Guest Post: #TurkeyFailed Because I Live in Armenia and So Should You

As the World’s Armenian community gears up to commemorate the centennial of the Armenian Genocide at the hands of the Ottoman turks, the hashtag #TurkeyFailed has been trending across armenian social networks. The phrase, usually followed by accounts of multi-generational survival, uploaded onto the web by Armenians is meant to empower the descendants of these genocide survivors. As photos of survivors, and their progeny are shared and commented on, we are reminded that though 1.5 million of our grandparents had been dehumanised, robbed of their birthrights, their possessions, marched into deserts and brutally massacred, yet the five hundred thousand or so who survived managed to, as William Saroyan so eloquently put it; “laugh, sing and pray again”; build “a new Armenia” in the four corners of the globe. They passed on as best they could their culture, traditions and language to a new generations of Armenians, now totalling over 7 million people.

However, declaring that Turkey Failed at this time would be similar to declaring victory over shark-kind while still floating in shark-infested waters: Though the immediate danger may have been averted, we, as a nation are not out of the woods yet. The fact that I need to write this piece in english, rather than Armenian in order to reach the majority of my compatriots living in dispersed communities around the globe attests to the fact that we have sacrificed a lot for survival; our language, culture, and traditions, are constantly being diluted despite our best efforts, as we continue to live in lands which we do not call our own, while the concept of a hyphenated Armenian becomes increasingly solidified.

In the 21st century, it is no longer enough for Armenian people to live with the hope of indefinitely preserving Armenian identity, language, culture and traditions in suspension in their newfound homes abroad. Despite hollow promises that we make to ourselves, that we are ready, at moments notice, to return to our ancestral land, how many of us are ready to leave our cosy city lives, our jobs, and the communities we helped reconstruct over 3 generations to go back to mud brick villages in eastern Anatolia? I can recall, the times when i was back in native Canada visiting family, discussing my new life in Armenia with local armenian friends, and finishing our conversations with the question “And when will you be joining me in Armenia?” to which I would always get an embarrassed response in the form of “some day”. Our lack of readiness to leave these comfort zones was most exemplified by the destruction of the well established Armenian communities in Iraq, and now Syria.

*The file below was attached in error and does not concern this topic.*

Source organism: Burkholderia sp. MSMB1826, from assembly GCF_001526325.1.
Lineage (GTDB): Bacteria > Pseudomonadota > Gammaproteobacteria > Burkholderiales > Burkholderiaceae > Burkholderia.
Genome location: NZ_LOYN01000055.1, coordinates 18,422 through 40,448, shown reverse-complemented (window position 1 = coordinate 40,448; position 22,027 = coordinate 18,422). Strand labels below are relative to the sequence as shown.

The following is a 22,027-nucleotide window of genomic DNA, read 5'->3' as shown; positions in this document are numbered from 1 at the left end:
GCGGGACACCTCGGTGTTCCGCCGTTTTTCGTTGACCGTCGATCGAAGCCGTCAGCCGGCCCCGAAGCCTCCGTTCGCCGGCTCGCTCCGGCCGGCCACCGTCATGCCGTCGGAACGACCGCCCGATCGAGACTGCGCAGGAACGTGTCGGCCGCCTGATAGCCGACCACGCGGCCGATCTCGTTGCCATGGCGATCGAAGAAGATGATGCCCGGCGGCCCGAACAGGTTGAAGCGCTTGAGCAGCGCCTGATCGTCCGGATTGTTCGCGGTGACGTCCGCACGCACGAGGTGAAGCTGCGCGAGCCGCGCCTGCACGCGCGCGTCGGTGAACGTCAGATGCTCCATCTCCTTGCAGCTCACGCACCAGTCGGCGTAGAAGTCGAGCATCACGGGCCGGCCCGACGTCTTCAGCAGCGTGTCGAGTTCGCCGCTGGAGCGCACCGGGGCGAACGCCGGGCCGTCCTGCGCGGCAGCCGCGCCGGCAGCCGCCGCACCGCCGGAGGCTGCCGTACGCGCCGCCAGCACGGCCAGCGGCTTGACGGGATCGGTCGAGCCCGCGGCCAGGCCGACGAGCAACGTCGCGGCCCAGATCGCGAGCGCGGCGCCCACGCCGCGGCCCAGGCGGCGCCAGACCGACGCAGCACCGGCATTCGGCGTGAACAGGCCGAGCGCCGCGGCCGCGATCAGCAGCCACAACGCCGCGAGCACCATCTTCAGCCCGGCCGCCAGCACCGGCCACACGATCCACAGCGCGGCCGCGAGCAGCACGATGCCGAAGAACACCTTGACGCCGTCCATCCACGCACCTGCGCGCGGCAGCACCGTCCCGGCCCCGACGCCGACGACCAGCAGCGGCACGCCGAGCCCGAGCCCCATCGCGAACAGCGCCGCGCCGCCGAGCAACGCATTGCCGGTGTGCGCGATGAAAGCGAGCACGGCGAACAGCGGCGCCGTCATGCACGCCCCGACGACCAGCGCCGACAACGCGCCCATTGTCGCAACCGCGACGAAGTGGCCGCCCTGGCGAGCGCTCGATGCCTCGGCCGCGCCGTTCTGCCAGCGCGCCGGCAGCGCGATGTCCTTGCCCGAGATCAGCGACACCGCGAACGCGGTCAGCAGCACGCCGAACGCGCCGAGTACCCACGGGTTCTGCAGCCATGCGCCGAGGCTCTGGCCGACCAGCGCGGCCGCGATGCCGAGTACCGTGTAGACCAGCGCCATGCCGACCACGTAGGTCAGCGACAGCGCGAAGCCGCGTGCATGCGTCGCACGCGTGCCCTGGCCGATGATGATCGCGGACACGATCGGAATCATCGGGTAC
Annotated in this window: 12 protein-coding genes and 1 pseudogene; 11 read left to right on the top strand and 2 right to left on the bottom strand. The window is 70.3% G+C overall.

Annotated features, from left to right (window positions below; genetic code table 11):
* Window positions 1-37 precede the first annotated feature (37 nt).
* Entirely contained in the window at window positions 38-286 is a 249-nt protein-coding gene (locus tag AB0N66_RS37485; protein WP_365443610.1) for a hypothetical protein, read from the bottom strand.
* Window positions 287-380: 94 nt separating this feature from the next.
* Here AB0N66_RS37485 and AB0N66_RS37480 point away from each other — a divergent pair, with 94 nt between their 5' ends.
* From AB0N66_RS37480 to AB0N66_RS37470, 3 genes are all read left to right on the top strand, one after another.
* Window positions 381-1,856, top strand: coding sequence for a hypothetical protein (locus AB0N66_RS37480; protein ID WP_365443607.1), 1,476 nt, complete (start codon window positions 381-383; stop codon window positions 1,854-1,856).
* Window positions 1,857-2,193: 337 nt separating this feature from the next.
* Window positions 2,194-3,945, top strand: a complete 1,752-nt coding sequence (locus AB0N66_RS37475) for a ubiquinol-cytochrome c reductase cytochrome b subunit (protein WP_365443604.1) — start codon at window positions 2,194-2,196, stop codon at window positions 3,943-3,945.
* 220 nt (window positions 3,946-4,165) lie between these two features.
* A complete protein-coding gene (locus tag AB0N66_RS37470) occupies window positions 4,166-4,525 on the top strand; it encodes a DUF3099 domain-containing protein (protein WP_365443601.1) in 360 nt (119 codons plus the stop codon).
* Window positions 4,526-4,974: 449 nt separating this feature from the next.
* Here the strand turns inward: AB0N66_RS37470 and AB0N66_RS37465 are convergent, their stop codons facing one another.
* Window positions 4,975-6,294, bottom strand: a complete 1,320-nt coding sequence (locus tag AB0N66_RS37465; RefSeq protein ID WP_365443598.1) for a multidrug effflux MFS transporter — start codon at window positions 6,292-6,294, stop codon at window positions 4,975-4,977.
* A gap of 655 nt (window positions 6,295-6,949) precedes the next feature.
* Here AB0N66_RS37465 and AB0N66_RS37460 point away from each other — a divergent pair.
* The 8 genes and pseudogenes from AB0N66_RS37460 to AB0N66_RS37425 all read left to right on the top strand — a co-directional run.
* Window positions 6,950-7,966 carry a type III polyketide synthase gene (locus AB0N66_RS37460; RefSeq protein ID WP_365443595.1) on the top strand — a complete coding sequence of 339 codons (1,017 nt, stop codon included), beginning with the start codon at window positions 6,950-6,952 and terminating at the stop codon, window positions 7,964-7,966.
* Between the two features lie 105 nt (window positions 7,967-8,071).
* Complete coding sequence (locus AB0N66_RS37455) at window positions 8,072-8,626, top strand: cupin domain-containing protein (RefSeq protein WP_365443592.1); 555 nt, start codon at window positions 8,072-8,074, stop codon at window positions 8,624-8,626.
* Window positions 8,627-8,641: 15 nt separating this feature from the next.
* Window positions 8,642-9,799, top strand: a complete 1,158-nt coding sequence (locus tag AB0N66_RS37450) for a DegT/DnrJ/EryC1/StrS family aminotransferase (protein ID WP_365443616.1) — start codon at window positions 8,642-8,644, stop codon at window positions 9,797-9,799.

Turkey’s failure will only truly be complete when we secure the existence, and sustainability of the Armenian nation. This, of course, can only be done when the majority of those living in the Diaspora, who see the preservation of their cultural heritage, will begin to see the Republic of Armenia as a genuine option for establishing themselves, raising families, and contributing to.

Afterall, the job is not yet done. Our young republic, which we inherited 76 years after the genocide, still deals with many of the typical issues that a start-up nation, with a soviet legacy would be expected to. Armenia still struggles to fight corruption, imperfect democratic processes, economic stimulation, emigration, and the precarious nature of its geopolitical location. Despite all this, Armenia offers unique opportunities for those who wish to contribute. The country changes at an astonishing rate. Despite a century of separation, and contrasts between the soviet and diaspora experience, many repatriates are pleasantly surprised to discover how much they share with their local contemporaries.